The Old Commons

Across the nation there was once a lot of Common Land. However, Commons were considered unhelpful in maximising agricultural production. In the late 1700s, it was decided to sell off as much as possible. The process to achieve this were the parliamentary enclosures acts – “enclosure” generally being written: “inclosure”.

The legal process was spread over many years, and there were over 5,200 separate enclosures acts across the nation – taking a great deal of paliamentary time. The “Wreningham Inclosures Act” was in 1777.

A map showing the various Wreningham commons would have been produced as part of the Commissioners’ report at the time. Whilst allocation maps have survived from other Norfolk villages, sadly, none has been found for Wreningham. Perhaps Westminster has retained a copy with its original documentation? However, there are two original Wreningham tithe maps from 1838/9 which show certain groups of fields outlined with heavy lines – suggesting the old commons land boundaries. Using this information, a commons map (overlaid on our own reconstruction of the original tithe map for Wreningham) is provided at the top of the page.

The Wreningham “Inclosure” Act

An Act for the dividing, allocating and enclosing the Commons and Waste Lands within the parish of Wreningham in the County of Norfolk“.

The Wreningham Allocations were determined by three commissioners: Robert Quince – from Honington in Suffolk, Jehosaphat Postle – from Norwich and Philip Meadows – from Diss. The Norwich Directory piblished in 1783 describes Jehosaphat Postle to have been an Attorny at No1 Castle Meadow.

In due course, the commissioners produced a report – the narrative of which comprised over three dozen pages. As described below, a dedicated “allocation” document for each property was also created. The largest allocations are listed in the following table:

10 largest Commons Land purchasers
in the Wreningham enclosures “allocation”
…… and what they paid
in pounds, shillings and pence
Charles Harrison – esquire£221 13s 1d
Sir Thomas Beevor – esquire£220 16s 19d
Mr Brand Fuller£40 12s 0d
Mr Edward Parkes£21 4s 8d
Mr Peter Turner£20 4s 8d
Mrs Mary Day (wife of James)£18 4s 3d
Mr John Long£15 16s 7d
Harry William Wilson – esquire (The Manor?)£11 9s 2d
Mrs Ann Bales (wife of Archibald)£10 11s 9d
Mrs Ann Bensley (wife of John)£8 15s 3d

A transcription of the complete (and very long!) Wreningham “Inclosure” Act is provided in this link.

In total, 25 individuals paid a total of £656 14s for “Common” and “Waste” land in Wreningham – although, as can be seen above, the greater part of the total was divided between Charles Harrison and Thomas Beevor.

Charles Harrison lived at Palgrave, near Diss where he owned a large estate. Being from the Diss area he would probably have been an acquaintance of Philip Meadows, one of the Commissioners! At some point, Charles Harrison had come into possession of other land in Wreningham. By the time of the Great Farm Auction of 1869, after the death of his last surviving daughter, Mary, the Harrison land-holding in Wreningham included three farms – amounting to more than 600 acres.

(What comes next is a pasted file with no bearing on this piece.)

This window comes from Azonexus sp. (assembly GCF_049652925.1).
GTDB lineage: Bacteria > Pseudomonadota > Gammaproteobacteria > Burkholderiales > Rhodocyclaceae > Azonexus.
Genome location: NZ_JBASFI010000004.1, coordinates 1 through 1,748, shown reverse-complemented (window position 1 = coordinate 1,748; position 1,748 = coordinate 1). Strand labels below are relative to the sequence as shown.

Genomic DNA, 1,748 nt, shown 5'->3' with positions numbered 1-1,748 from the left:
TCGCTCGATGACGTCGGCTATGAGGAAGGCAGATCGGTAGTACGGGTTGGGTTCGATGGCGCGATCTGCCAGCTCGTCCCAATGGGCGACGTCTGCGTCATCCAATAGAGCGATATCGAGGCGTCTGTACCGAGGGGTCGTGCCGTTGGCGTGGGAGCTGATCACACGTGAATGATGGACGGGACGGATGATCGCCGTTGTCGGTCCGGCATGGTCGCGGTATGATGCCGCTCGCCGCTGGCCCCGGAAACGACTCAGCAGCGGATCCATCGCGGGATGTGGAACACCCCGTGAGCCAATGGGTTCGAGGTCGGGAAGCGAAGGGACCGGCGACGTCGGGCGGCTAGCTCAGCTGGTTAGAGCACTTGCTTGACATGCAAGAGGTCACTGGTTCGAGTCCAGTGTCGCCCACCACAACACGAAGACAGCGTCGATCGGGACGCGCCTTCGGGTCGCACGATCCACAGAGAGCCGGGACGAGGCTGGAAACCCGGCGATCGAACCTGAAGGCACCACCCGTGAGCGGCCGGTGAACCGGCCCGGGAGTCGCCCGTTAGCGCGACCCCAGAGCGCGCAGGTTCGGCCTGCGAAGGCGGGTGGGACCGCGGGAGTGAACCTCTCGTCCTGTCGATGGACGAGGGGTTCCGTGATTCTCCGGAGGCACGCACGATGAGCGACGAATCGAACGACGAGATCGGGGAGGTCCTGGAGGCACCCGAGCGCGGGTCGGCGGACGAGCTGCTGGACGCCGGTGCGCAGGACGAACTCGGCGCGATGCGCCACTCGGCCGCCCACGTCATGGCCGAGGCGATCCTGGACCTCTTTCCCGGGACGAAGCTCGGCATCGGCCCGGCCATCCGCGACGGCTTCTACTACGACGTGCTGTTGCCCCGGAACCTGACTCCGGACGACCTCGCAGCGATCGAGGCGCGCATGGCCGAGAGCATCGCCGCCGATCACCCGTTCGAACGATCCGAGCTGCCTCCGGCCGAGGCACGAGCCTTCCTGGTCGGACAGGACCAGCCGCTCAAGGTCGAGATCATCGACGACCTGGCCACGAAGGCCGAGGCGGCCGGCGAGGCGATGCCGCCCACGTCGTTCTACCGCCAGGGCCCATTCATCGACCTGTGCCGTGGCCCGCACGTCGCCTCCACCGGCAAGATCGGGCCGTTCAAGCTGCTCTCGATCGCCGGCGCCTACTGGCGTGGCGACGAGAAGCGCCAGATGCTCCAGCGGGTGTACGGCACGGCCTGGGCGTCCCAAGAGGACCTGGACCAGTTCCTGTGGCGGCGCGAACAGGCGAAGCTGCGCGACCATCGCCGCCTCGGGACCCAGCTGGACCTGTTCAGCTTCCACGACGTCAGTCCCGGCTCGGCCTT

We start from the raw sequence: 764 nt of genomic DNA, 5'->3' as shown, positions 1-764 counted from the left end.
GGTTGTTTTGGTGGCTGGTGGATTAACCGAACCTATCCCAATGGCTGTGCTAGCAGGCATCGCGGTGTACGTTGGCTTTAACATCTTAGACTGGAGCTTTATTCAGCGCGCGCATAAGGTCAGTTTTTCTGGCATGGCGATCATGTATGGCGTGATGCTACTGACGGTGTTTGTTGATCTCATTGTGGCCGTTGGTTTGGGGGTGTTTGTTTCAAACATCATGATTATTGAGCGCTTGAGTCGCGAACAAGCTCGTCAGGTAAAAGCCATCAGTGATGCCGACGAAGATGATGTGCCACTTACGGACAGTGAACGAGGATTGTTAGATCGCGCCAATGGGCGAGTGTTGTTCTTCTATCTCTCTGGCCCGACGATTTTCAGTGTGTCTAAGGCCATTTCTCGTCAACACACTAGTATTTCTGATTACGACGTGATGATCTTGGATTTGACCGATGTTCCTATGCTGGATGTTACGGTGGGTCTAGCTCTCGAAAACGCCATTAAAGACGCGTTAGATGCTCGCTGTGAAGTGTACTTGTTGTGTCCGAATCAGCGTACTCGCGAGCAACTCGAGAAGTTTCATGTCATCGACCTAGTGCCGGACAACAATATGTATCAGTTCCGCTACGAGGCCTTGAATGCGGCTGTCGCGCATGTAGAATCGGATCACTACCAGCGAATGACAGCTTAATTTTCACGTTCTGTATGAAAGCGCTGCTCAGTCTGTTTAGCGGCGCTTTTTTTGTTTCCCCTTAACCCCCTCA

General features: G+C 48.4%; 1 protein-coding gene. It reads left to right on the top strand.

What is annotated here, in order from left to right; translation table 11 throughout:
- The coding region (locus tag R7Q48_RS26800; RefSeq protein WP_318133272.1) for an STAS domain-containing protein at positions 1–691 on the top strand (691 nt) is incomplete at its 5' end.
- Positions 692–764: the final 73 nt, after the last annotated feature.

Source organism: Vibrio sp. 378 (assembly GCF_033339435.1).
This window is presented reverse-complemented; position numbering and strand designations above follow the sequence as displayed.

Thomas Beevor bought only slightly less land than Charles Harrison. Beever – eventually a Baronet, he lived at Hethel Hall. He had also stood for a Norwich parliamentary seat (unsuccessfully!) on three separate occasions. In 1750, Thomas Beevor had married Elizabeth Branthwayt of Hethel Hall and, on the death of her father, he inherited a great deal of land in Hethel, East Carlton and Wreningham.

Mary Day wife of James Day, bought a large part of Lows Common – a wedge shaped piece of land straddling the north end of Ashwellthorpe Road and running along a boundary near the south side of Mill Lane. James Day had been a thatcher and was the first of the Day family to arrive in Wreningham. The Day family subsequently divided some of this land into orchards and also built a small number of houses.

Each “sold off” enclosure had its own legal documentation. Here is the first of a two page “Allotment” document for the purchase of the “Penny Green” Common by “Ann the wife of Archibald Bale”. This appears to have been the smallest complete “Common” in Wreningham. She paid £10 11s 9d which resulted in her owning 2 acres, 1 rood and 14 perches of land. Ann Bale lived in Morley – not far from Wymondham. Like today, it was not unusual for landlords to live elsewhere.

There are two of these original and complete Allotment / Award documents still in Wreningham that we know about. Do you know of any others?

We understand from the consolidated report prepared by the same commissioners that the entire “Common and Waste Ground” in Wreningham amounted to 260a 2r 1p.

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